Campaigners to stage Wimbledon dress code protest over period concerns
A group of campaigners will stage a protest at Wimbledon over the dress code due to concerns over periods for female players.
Recreational tennis player Gabriella Holmes, 26, and footballer Holly Gordon, 28, started the campaign, Address The Dress Code, to highlight the anxiety that females face competing in traditional whites.
The pair are leading a protest outside the gates of the SW19 site at 12pm on Saturday ahead of the ladies’ singles final with the hope of getting Wimbledon to respond to the issue.
The protesters will wear skirts with red under-shorts, inspired by Tatiana Golovin, the former French player who wore red shorts under her skirt at the 2007 championship, sparking widespread media attention.
We just started having chats about the amount of young girls who are dropping out of sport by the time they hit puberty
The demonstration also comes after British doubles star Alicia Barnett recently opened up about the stress of having to compete in white on her period.
Barnett told the PA news agency at Wimbledon last week: “I do think some traditions could be changed.
“I, for one, am a massive advocate for women’s rights and I think having this discussion is just amazing.”
Ms Holmes said they want to raise awareness about how decisions made at the top trickle down to affect young girls.
“We just started having chats about the amount of young girls who are dropping out of sport by the time they hit puberty,” she said.
“Of course, a lot of it’s down to body image, and general self-confidence.
“The conversations surrounding dress codes are part of that and what we could be doing to try and break down those barriers that are stopping young girls pursuing sports after puberty.”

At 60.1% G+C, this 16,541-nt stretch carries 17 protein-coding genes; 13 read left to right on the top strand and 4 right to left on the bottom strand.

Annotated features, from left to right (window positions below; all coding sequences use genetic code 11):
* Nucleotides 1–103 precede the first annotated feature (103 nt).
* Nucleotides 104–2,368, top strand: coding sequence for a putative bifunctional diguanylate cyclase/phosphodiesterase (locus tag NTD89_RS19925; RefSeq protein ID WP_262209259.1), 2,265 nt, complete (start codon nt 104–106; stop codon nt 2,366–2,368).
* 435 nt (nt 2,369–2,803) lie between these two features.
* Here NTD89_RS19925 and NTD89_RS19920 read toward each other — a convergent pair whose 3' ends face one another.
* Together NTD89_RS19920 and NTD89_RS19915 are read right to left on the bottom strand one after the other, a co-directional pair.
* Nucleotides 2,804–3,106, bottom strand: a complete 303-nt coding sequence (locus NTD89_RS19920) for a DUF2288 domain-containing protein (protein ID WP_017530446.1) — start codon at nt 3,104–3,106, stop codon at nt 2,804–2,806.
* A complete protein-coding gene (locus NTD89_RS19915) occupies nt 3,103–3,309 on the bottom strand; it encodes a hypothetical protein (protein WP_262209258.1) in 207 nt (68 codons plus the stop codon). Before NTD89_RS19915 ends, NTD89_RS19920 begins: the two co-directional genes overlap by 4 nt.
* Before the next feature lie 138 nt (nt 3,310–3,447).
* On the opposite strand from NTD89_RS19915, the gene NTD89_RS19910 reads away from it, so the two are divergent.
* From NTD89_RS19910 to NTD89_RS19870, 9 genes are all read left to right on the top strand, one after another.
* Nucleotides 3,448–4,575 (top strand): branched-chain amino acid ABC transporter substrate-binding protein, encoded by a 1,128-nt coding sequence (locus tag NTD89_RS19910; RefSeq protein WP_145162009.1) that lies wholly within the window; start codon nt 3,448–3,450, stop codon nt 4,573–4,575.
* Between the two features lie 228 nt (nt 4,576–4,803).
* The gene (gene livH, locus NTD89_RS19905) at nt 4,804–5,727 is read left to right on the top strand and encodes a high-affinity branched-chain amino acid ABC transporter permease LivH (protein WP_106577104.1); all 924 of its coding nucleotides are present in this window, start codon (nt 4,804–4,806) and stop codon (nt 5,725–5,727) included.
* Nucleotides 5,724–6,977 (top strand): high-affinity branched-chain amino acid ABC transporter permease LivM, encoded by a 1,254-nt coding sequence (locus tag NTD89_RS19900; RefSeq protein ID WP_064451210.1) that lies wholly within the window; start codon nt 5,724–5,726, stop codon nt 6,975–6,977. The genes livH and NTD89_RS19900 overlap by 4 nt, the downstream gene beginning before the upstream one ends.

The 26-year-old added that they are saying Wimbledon bosses need to introduce a “drastic” change.
“We understand that they have traditions that they want to uphold,” she said.
“Our point isn’t total disregard of Wimbledon traditions – it’s more just that we think they can evolve with time.”
Ms Gordon suggested women can wear official Wimbledon colours under their skirts instead.
The 28-year-old said: “I think that if the Wimbledon board are turning a blind eye to what professional tennis players have already spoken about, then how does that look for young girls?
“So we are hoping that our campaign and the consequences of this process will spark that conversation and get them to sit down and have that discussion.”
Ms Holmes added that rule changes could mean young girls are not put off by tennis because they feel welcome in the sport.
“Young girls are dropping out of the sports at their prime time – it could be a completely missed opportunity for something that he’s really important to them,” she said.
“Ultimately these rules were written a long time ago and the board is still largely men and I think it is important to consider the female athletes and hopefully get those decisions changed at the top.”
PA has contacted the All England Club for comment.